Summary:
In Drosophila, molecular pathways affecting longevity have been extensively studied. However, corresponding neurophysiological changes underlying aging-related functional and behavioral deteriorations remain to be fully explored. This study examined different motor circuits in Drosophila across the life span and uncovered distinctive age-resilient and age-vulnerable trajectories in their established functional properties. In the giant fiber (GF) and downstream circuit elements responsible for the jump-and-flight escape reflex, relatively mild deterioration was observed toward the end of the life span. In contrast, more substantial age-dependent modifications were seen in the plasticity of GF afferent processing, specifically in use dependence and habituation properties. In addition, there were profound changes in different afferent circuits that drive flight motoneuron activities, including flight pattern generation and seizure spike discharges evoked by electroconvulsive stimulation. Importantly, in high-temperature (HT)-reared flies (29°C), the general trends in these age-dependent trajectories were largely maintained, albeit over a compressed time scale, lending support for the common practice of HT rearing for expediting Drosophila aging studies. It was discovered that shortened life spans in Cu/Zn superoxide dismutase (Sod) mutant flies were accompanied by altered aging trajectories in motor circuit properties distinct from those in HT-reared flies, highlighting differential effects of oxidative versus temperature stressors. This work helps to identify several age-vulnerable neurophysiological parameters that may serve as quantitative indicators for assessing genetic and environmental influences on aging progression in Drosophila.
Epiney, D. G., Salameh, C., Cassidy, D., Zhou, L. T., Kruithof, J., Milutinović, R., Andreani, T. S., Schirmer, A. E. and Bolterstein, E. (2021). Characterization of Stress Responses in a Drosophila Model of Werner Syndrome. Biomolecules 11(12). PubMed ID: 34944512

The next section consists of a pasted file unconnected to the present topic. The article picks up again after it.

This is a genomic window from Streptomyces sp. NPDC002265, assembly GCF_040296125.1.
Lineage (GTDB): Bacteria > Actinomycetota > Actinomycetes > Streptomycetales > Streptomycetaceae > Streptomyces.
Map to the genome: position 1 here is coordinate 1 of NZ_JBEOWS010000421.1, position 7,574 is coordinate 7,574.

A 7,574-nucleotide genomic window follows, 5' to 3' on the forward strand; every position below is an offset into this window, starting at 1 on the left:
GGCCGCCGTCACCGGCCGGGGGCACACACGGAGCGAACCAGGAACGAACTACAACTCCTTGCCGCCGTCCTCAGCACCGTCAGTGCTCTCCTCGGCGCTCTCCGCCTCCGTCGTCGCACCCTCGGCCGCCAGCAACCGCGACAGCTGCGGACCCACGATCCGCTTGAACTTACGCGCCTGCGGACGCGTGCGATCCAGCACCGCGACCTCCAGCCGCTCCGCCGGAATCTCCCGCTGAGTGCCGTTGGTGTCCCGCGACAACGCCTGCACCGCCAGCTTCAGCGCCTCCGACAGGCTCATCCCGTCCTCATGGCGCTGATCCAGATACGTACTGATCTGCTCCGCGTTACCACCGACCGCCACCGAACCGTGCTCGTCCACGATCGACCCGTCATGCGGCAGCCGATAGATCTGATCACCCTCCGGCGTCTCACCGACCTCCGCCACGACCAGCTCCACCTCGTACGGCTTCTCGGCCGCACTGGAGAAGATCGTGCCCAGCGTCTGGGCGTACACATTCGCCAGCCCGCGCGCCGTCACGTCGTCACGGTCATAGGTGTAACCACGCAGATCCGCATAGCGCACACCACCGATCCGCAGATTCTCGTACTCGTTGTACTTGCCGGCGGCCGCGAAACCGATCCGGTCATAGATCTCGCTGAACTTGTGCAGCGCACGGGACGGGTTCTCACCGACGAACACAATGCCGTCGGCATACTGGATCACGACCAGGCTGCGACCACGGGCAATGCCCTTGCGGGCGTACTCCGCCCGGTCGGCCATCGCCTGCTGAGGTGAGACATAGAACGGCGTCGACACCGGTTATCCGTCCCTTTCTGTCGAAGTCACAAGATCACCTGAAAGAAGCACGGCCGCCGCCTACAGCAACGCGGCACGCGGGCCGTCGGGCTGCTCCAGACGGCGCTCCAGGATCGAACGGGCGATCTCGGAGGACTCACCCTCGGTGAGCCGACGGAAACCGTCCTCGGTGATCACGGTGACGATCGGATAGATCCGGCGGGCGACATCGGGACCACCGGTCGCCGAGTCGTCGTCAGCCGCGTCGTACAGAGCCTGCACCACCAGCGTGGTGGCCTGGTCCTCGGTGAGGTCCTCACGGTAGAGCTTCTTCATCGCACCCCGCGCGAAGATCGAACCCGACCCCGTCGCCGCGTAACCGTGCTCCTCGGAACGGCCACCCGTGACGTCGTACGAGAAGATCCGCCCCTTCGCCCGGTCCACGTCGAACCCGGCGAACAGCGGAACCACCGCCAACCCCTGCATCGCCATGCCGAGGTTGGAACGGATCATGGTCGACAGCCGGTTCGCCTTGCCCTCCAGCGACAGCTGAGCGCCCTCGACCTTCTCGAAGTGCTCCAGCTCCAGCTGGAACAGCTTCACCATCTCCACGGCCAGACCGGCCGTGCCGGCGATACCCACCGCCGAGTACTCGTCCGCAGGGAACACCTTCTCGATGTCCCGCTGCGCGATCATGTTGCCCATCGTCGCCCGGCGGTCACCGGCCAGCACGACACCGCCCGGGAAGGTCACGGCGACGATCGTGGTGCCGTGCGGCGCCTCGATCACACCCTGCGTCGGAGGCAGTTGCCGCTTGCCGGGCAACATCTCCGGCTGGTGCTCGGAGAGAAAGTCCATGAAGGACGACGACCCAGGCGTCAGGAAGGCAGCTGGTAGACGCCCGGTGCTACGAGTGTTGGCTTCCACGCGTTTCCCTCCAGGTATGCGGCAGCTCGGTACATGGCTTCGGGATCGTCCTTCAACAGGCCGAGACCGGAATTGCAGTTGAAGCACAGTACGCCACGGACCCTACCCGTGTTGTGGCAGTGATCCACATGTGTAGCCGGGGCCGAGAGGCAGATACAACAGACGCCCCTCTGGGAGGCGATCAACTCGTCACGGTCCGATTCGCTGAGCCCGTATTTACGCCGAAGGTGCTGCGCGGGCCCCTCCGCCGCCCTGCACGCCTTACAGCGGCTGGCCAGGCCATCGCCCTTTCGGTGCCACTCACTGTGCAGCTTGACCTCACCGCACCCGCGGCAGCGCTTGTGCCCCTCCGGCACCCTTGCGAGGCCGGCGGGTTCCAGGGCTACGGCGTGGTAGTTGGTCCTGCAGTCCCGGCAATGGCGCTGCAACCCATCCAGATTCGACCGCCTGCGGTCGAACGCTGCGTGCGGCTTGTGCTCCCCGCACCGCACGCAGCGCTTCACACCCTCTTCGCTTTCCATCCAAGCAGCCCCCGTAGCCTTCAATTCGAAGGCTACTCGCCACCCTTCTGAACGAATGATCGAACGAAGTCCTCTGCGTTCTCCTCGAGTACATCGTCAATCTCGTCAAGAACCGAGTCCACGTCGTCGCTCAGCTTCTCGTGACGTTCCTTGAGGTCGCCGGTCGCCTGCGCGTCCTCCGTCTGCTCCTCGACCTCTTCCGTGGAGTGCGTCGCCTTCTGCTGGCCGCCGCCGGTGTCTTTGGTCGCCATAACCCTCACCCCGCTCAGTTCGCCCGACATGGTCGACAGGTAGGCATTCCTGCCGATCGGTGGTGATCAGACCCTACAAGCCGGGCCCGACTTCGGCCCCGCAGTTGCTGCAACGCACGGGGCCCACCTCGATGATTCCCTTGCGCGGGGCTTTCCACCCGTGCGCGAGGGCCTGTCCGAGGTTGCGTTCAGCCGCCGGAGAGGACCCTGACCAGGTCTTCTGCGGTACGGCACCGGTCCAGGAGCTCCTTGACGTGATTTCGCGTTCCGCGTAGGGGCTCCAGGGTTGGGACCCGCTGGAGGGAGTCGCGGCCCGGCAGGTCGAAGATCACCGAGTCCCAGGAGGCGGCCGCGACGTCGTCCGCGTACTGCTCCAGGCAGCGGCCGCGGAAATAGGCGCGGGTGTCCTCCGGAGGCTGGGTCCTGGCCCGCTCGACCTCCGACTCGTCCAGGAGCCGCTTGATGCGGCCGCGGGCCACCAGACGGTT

Summary:
As organisms age, their resistance to stress decreases while their risk of disease increases. This can be shown in patients with Werner syndrome (WS), which is a genetic disease characterized by accelerated aging along with increased risk of cancer and metabolic disease. WS is caused by mutations in WRN, a gene involved in DNA replication and repair. Recent research has shown that WRN mutations contribute to multiple hallmarks of aging including genomic instability, telomere attrition, and mitochondrial dysfunction. However, questions remain regarding the onset and effect of stress on early aging. This study used a fly model of WS (WRNexo(Δ)) to investigate stress response during different life stages; stress sensitivity was found to vary according to age and stressor. While larvae and young WRNexo(Δ) adults are not sensitive to exogenous oxidative stress, high antioxidant activity suggests high levels of endogenous oxidative stress. WRNexo(Δ) adults are sensitive to stress caused by elevated temperature and starvation suggesting abnormalities in energy storage and a possible link to metabolic dysfunction in WS patients. Higher levels of sleep were observed in aged WRNexo(Δ) adults suggesting an additional adaptive mechanism to protect against age-related stress. It is suggested that stress response in WRNexo(Δ) is multifaceted and evokes a systemic physiological response to protect against cellular damage. These data further validate WRNexo(Δ) flies as a WS model with which to study mechanisms of early aging and provide a foundation for development of treatments for WS and similar diseases.
Dhankhar, J., Agrawal, N. and Shrivastava, A. (2022). Pan-neuronal expression of human mutant huntingtin protein in Drosophila impairs immune response of hemocytes. J Neuroimmunol 363: 577801. PubMed ID: 34973473
Summary: